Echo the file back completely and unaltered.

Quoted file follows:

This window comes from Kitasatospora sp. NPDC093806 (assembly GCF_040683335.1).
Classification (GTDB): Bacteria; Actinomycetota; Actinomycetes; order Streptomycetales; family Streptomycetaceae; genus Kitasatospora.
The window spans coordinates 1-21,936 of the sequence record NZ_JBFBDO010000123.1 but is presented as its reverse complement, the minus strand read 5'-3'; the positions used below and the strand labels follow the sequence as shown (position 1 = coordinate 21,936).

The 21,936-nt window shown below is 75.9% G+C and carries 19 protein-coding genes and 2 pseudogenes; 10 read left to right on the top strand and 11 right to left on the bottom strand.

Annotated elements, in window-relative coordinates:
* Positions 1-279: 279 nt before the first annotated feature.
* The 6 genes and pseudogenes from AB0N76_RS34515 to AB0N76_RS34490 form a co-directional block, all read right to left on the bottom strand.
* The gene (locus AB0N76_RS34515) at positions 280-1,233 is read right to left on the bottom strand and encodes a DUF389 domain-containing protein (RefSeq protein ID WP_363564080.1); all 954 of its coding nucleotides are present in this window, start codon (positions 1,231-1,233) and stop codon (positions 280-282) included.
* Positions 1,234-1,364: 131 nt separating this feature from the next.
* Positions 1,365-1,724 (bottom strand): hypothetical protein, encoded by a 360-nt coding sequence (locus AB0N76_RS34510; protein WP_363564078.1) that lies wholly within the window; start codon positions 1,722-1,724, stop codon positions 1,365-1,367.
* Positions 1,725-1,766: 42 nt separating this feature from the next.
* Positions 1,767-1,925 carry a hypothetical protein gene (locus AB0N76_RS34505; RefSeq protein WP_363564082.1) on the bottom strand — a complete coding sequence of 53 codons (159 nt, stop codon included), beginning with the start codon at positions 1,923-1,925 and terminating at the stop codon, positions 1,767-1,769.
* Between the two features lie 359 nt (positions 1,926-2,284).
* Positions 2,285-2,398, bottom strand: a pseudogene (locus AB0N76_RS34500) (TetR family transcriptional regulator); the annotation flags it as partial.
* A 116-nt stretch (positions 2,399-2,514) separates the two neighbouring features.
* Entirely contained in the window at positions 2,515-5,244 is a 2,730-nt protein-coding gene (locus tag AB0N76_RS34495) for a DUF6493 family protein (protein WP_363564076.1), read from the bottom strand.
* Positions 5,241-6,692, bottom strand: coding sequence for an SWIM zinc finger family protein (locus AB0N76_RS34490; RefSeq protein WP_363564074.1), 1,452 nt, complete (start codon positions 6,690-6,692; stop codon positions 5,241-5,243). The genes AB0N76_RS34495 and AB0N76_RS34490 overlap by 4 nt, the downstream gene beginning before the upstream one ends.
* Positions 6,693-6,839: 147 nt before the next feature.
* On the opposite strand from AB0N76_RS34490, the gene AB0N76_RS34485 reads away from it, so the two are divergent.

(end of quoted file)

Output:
This window comes from Kitasatospora sp. NPDC093806 (assembly GCF_040683335.1).
Classification (GTDB): Bacteria; Actinomycetota; Actinomycetes; order Streptomycetales; family Streptomycetaceae; genus Kitasatospora.
The window spans coordinates 1-21,936 of the sequence record NZ_JBFBDO010000123.1 but is presented as its reverse complement, the minus strand read 5'-3'; the positions used below and the strand labels follow the sequence as shown (position 1 = coordinate 21,936).

The 21,936-nt window shown below is 75.9% G+C and carries 19 protein-coding genes and 2 pseudogenes; 10 read left to right on the top strand and 11 right to left on the bottom strand.

Annotated elements, in window-relative coordinates:
* Positions 1-279: 279 nt before the first annotated feature.
* The 6 genes and pseudogenes from AB0N76_RS34515 to AB0N76_RS34490 form a co-directional block, all read right to left on the bottom strand.
* The gene (locus AB0N76_RS34515) at positions 280-1,233 is read right to left on the bottom strand and encodes a DUF389 domain-containing protein (RefSeq protein ID WP_363564080.1); all 954 of its coding nucleotides are present in this window, start codon (positions 1,231-1,233) and stop codon (positions 280-282) included.
* Positions 1,234-1,364: 131 nt separating this feature from the next.
* Positions 1,365-1,724 (bottom strand): hypothetical protein, encoded by a 360-nt coding sequence (locus AB0N76_RS34510; protein WP_363564078.1) that lies wholly within the window; start codon positions 1,722-1,724, stop codon positions 1,365-1,367.
* Positions 1,725-1,766: 42 nt separating this feature from the next.
* Positions 1,767-1,925 carry a hypothetical protein gene (locus AB0N76_RS34505; RefSeq protein WP_363564082.1) on the bottom strand — a complete coding sequence of 53 codons (159 nt, stop codon included), beginning with the start codon at positions 1,923-1,925 and terminating at the stop codon, positions 1,767-1,769.
* Between the two features lie 359 nt (positions 1,926-2,284).
* Positions 2,285-2,398, bottom strand: a pseudogene (locus AB0N76_RS34500) (TetR family transcriptional regulator); the annotation flags it as partial.
* A 116-nt stretch (positions 2,399-2,514) separates the two neighbouring features.
* Entirely contained in the window at positions 2,515-5,244 is a 2,730-nt protein-coding gene (locus tag AB0N76_RS34495) for a DUF6493 family protein (protein WP_363564076.1), read from the bottom strand.
* Positions 5,241-6,692, bottom strand: coding sequence for an SWIM zinc finger family protein (locus AB0N76_RS34490; RefSeq protein WP_363564074.1), 1,452 nt, complete (start codon positions 6,690-6,692; stop codon positions 5,241-5,243). The genes AB0N76_RS34495 and AB0N76_RS34490 overlap by 4 nt, the downstream gene beginning before the upstream one ends.
* Positions 6,693-6,839: 147 nt before the next feature.
* On the opposite strand from AB0N76_RS34490, the gene AB0N76_RS34485 reads away from it, so the two are divergent.